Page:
Horrible Heresies

Jonathan Rée

  • The Collected Works of Spinoza Vol. II edited and translated by Edwin Curley
    Princeton, 769 pp, £40.95, June 2016, ISBN 978 0 691 16763 3

Baruch Spinoza was fascinated by human follies, and in the Ethica he set out to examine them dispassionately. ‘These turmoils move me neither to laughter nor even to tears,’ he said, ‘but to philosophising.’ With philosophy’s help he cast a cold eye on servitus humana, or ‘human bondage’, arguing that our ‘vices and absurdities’ were not anomalies or aberrations but, like the rest of our ‘affects’, part of the ordinary course of nature. He presented his analysis in terse, impassive Latin, beginning with explicit axioms and definitions, proceeding through numbered propositions and scholia, and drawing conclusions ‘in the geometric style’. Here, for example, is his account of ‘ambition’, or the yearning for public approval:

From the fact that we imagine others to love or hate something, we shall love or hate it too (by P27), i.e. (by P13S), we shall thereby rejoice in or be saddened by its presence; and so (by P28) we shall strive to do whatever we imagine others to love or to look on with joy, etc., QED.

The heroic mismatch between Spinoza’s style and his subject matter can take some getting used to, but – like Krafft-Ebing’s deadpan accounts of the uses of boots, whips and spurs – it also has a quirky kind of charm.

Spinoza was born into the family of a Jewish merchant in Amsterdam in 1632. He spoke Portuguese at home, along with some Spanish and Dutch. He also attended a synagogue school where he learned Hebrew (he would eventually write a Hebrew grammar) while picking up what he called ‘traditional opinions concerning the Bible’ – notably that it is the word of God and that the first five books were written by Moses. Around the time of his bar mitzvah he started work in his father’s dried fruit business, which gave him the opportunity to sample the cosmopolitan glories of Amsterdam: an ‘outstanding city’, and ‘the wonder of all nations’, where – so he said – anyone could converse with anyone else ‘in the greatest harmony, no matter what their nation or sect’. He then gave up his religious training, in defiance of his father, and went through the kind of mental crisis that seems to be obligatory for anyone hoping to become a philosopher: he convinced himself that good and evil do not exist ‘in themselves’ but only ‘insofar as the mind is moved by them’, that conventional morality and religion are a sham, and that ‘the everyday occurrences of ordinary life are empty and futile.’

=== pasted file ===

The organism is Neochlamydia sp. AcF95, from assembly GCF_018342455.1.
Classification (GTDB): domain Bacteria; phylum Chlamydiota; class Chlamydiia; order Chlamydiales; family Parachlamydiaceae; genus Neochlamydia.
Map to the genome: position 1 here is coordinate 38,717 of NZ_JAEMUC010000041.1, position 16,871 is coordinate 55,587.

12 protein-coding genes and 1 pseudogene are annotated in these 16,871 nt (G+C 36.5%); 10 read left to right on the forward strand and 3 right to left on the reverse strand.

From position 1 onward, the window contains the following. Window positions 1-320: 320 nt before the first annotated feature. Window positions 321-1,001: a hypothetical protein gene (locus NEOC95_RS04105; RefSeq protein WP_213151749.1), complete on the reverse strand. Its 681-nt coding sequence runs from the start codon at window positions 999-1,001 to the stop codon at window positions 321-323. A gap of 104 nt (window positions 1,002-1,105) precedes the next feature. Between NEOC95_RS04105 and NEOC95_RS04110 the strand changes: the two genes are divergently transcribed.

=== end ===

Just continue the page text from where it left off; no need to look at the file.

As a Jew he could not enrol at a university, but he took private Latin lessons and before long he was reading the works of René Descartes, a local celebrity (he had lived mainly in Holland until his death in 1650) and ‘the brightest star of our age’. Descartes had always presented himself as a good Christian, content ‘by the grace of God’ with ‘the religion of my nurse’. But he was also a leading advocate of mathematical, mechanistic approaches to the natural world, as opposed to the Aristotelianism favoured by the Church, and was often accused of deviating from theological orthodoxy and neglecting the distinctive dogmas of Christianity. To use a recently minted term, he was suspected of being a deist – of believing in a God of reason rather than revelation – and in the opinion of many of his contemporaries, deism was just a mealy-mouthed form of atheism.

Spinoza also used his newly acquired Latin to read the New Testament. He was intrigued by Christian doctrines of forgiveness and universal love, and got involved with a society of puritanical reformers in Amsterdam called the Collegiants. After his father’s death in 1654 he started to lose touch with his Jewish friends, but rumours of his heterodoxy found their way back to the synagogue. In 1656 he was denounced for ‘horrible heresies’, and his fellow Jews were instructed not to ‘come within four ells of him’, or ‘communicate with him in any way’ or ‘read anything he writes’.

Excommunication seems to have come as a relief. After more than ten years as a half-hearted businessman, Spinoza disposed of the family firm and swapped the bustle of Amsterdam for a life of rural seclusion. But he already had a reputation as an incisive thinker, and in 1661 he was tracked down to a village near Leiden by Henry Oldenburg, who was a leading figure in the Royal Society of London. They pledged themselves to a philosophical friendship based on ‘every kind of good will’, and their subsequent correspondence, on topics ranging from mechanics and optics to general philosophy, brought Spinoza international recognition. Oldenburg tried to persuade him to write a proper book. ‘I shall never stop exhorting you till you grant my request,’ he said, but Spinoza kept putting him off. Spinoza also turned down an offer of financial patronage, preferring to top up a small private income by grinding lenses, building scientific instruments and giving private instruction in mathematics and philosophy. To support his teaching he wrote a pedagogical guide to Descartes, which was printed in Amsterdam in 1663 with a long appendix on the prospects for truth, free will and providence within the new philosophy. But the book was not what Oldenburg had been waiting for. ‘I wish you would finally reveal the fruit of your own talent,’ he said. ‘Get on with it; finish it … What’s stopping you, my friend?’

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[*] While Curley was still at work, he was overtaken by the good but comparatively unscholarly Spinoza: The Complete Works, translated by Samuel Shirley et al., edited by Michael L. Morgan (2002).